Loneliness has been called an epidemic in our society.
A modest program scheduled to start in January in Erie County intended to encourage low-income seniors to dine out could help them feel less alone.
The program, funded by a $250,000 federal grant for two years, will subsidize the cost of meals at half a dozen restaurants, including eateries in the West Side Bazaar, Gigi’s (coming soon to the Northland Workforce Training Center in Buffalo), Peg’s Place in Hamburg and Cozy Corner in Springville.
In 2016, then-U.S. Surgeon General Vivek Murthy sounded a warning that Americans were “facing an epidemic of loneliness and social isolation.”
Researchers at UCLA found that loneliness is linked to higher levels of inflammation, which is associated with a range of health problems. Lonely people, particularly seniors, are more susceptible to high blood pressure, heart disease and dementia.
The program, announced last week, is for seniors who get free or subsidized meals from the county. The program’s organizers are hoping to attract younger seniors, particularly baby boomers, with the program.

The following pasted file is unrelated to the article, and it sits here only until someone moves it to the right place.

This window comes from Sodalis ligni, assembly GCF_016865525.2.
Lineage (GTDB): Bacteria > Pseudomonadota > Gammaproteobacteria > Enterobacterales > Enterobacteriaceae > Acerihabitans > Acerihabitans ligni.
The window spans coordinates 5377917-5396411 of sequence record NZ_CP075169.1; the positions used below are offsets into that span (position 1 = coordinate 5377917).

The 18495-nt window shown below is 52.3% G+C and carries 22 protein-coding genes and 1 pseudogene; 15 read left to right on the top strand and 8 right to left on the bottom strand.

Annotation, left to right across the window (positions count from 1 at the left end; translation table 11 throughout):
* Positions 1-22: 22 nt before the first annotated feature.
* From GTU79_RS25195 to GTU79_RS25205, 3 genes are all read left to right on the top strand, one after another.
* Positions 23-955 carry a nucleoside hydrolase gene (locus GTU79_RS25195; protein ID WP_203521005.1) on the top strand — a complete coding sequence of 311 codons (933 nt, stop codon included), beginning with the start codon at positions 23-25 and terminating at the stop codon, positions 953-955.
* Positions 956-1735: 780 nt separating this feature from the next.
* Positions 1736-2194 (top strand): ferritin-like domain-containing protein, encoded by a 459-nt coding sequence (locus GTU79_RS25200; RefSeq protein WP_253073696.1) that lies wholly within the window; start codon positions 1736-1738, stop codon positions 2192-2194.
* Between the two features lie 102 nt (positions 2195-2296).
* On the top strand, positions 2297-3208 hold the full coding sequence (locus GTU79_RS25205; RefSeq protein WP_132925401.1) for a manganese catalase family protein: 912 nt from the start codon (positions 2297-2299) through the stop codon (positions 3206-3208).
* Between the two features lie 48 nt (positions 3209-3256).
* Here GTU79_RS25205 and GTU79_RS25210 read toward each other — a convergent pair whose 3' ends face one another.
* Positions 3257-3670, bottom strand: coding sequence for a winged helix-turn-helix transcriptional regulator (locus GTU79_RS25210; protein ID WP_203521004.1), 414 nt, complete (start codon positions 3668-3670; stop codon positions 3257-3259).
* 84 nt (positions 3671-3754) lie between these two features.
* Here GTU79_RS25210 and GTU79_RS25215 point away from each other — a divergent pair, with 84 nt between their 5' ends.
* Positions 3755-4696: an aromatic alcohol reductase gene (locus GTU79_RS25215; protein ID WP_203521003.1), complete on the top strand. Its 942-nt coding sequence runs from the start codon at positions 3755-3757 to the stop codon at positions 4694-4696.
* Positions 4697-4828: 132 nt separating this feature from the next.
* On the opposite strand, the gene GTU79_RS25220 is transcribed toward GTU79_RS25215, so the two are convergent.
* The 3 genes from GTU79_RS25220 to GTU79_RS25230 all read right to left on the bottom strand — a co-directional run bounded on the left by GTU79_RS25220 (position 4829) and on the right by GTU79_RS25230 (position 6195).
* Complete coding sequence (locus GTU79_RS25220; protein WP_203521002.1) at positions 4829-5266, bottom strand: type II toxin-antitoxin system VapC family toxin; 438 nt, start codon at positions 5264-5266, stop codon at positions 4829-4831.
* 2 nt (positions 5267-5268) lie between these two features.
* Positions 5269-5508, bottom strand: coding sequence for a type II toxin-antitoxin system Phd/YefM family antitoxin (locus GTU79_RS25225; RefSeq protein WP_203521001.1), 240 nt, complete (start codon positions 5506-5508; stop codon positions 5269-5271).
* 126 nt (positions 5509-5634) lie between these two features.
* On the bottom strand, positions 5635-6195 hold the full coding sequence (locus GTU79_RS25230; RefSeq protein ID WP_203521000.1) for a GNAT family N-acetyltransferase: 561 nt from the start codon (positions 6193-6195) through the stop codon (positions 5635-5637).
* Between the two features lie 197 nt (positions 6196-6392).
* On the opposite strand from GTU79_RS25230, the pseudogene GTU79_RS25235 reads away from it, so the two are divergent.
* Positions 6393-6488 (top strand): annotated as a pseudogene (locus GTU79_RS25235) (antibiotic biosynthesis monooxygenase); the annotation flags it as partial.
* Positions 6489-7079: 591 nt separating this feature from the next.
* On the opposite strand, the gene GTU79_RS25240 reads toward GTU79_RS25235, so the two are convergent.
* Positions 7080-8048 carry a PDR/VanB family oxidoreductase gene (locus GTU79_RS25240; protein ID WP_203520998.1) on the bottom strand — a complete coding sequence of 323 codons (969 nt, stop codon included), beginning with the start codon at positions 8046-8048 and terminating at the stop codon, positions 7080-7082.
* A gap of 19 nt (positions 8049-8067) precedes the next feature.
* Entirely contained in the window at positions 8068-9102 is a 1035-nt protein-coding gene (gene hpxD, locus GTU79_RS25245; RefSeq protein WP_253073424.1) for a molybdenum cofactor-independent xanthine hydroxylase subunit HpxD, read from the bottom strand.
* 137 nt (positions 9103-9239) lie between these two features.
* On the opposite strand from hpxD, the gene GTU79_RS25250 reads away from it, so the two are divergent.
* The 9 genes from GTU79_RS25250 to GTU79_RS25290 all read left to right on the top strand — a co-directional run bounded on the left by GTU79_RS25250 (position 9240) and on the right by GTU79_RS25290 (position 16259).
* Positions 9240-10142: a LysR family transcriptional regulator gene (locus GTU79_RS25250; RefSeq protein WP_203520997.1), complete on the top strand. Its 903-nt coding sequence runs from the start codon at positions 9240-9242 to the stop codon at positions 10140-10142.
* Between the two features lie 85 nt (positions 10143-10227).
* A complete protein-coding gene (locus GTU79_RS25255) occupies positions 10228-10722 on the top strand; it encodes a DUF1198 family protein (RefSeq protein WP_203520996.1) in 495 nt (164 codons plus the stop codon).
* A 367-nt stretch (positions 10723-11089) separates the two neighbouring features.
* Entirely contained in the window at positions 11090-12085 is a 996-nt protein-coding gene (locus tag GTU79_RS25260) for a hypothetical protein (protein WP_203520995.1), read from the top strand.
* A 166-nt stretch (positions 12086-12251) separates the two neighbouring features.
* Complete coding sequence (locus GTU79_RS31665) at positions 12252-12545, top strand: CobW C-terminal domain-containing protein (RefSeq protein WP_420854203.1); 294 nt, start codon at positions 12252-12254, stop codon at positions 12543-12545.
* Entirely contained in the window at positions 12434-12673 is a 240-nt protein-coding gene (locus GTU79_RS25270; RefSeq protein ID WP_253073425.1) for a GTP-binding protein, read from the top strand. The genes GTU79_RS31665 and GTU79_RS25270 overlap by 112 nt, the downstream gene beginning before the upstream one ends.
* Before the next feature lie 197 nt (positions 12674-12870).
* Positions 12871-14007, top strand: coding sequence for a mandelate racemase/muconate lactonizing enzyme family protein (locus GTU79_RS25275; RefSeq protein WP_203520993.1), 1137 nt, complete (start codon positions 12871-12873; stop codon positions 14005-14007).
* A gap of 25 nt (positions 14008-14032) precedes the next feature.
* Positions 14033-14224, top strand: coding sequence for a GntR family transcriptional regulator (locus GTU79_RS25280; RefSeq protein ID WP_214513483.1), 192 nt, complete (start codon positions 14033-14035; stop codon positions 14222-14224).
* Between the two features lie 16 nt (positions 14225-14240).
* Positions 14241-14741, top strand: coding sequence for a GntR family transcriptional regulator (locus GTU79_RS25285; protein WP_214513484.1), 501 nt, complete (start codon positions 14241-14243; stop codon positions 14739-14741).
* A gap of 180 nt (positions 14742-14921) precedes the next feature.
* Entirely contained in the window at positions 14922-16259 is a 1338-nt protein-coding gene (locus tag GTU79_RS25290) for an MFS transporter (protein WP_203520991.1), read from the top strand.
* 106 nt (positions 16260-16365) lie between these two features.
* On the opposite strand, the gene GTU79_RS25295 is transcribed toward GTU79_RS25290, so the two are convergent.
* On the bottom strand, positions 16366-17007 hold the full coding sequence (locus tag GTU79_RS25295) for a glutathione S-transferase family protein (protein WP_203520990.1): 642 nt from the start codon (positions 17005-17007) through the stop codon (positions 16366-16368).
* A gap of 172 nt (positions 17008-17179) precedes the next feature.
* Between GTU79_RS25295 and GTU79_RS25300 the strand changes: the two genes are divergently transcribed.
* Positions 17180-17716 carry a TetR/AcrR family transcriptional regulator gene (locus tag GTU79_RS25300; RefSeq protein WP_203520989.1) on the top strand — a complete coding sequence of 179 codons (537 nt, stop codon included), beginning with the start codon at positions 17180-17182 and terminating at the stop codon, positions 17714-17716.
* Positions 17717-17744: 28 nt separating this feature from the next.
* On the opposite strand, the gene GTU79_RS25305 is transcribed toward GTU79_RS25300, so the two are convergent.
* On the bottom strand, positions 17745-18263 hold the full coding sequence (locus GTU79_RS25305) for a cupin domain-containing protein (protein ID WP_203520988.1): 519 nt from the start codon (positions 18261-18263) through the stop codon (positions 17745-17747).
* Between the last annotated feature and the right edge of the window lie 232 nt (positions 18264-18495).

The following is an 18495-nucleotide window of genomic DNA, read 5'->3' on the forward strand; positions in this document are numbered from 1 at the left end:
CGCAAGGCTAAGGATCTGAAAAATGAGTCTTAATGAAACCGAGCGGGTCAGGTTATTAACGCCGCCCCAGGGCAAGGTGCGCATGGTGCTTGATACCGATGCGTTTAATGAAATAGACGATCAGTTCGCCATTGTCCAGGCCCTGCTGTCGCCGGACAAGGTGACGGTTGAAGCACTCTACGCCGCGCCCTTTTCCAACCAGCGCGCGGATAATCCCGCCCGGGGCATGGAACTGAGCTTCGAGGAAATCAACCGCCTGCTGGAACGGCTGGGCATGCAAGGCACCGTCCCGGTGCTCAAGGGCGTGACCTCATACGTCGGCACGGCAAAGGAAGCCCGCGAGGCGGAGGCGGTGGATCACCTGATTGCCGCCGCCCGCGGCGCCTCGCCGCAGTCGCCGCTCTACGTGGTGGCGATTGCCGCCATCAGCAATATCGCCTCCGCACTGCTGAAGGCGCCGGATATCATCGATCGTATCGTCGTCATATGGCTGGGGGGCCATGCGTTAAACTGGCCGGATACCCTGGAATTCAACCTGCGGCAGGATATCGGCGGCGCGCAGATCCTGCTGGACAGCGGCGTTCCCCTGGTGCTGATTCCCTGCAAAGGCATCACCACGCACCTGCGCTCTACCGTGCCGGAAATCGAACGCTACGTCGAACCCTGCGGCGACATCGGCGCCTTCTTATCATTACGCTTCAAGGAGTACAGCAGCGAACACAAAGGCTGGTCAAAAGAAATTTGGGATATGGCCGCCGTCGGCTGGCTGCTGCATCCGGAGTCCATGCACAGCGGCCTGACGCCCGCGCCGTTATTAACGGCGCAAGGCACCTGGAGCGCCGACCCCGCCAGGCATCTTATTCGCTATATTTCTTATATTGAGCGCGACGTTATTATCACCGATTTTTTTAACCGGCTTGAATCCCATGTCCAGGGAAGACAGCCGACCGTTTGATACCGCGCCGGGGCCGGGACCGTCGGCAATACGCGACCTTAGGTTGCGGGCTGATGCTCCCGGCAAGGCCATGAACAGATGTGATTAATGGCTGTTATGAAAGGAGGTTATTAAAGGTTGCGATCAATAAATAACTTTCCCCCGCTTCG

There are a variety of ways for low-income people to get nutrition help, including government-funded programs such as SNAP, and private charitable initiatives, including Meals on Wheels, food pantries and so forth. Erie County itself offers a meal delivery program.
For seniors who take their meals alone, many could use other forms of nourishment besides what’s on their plate. The restaurant program will encourage more seniors whose meals are subsidized to visit new places to eat, bringing some variety to their social lives.
A story in The News about the program said a sort of pilot was launched in 2016 at Preservation Pub on Main Street, where LGBT seniors started gathering for lunch.
County residents aged 60 and over will be eligible for the program, set to launch in January.
Erie County Executive Mark Poloncarz noted that sometimes “this is the only hot meal that a senior will have on any day.”
The social effects of getting more disadvantaged seniors out into restaurants, rather than being restricted to senior centers, or dining alone with their pets or TV sets, should be an added benefit, one that could help boost the physical and mental health of all participants.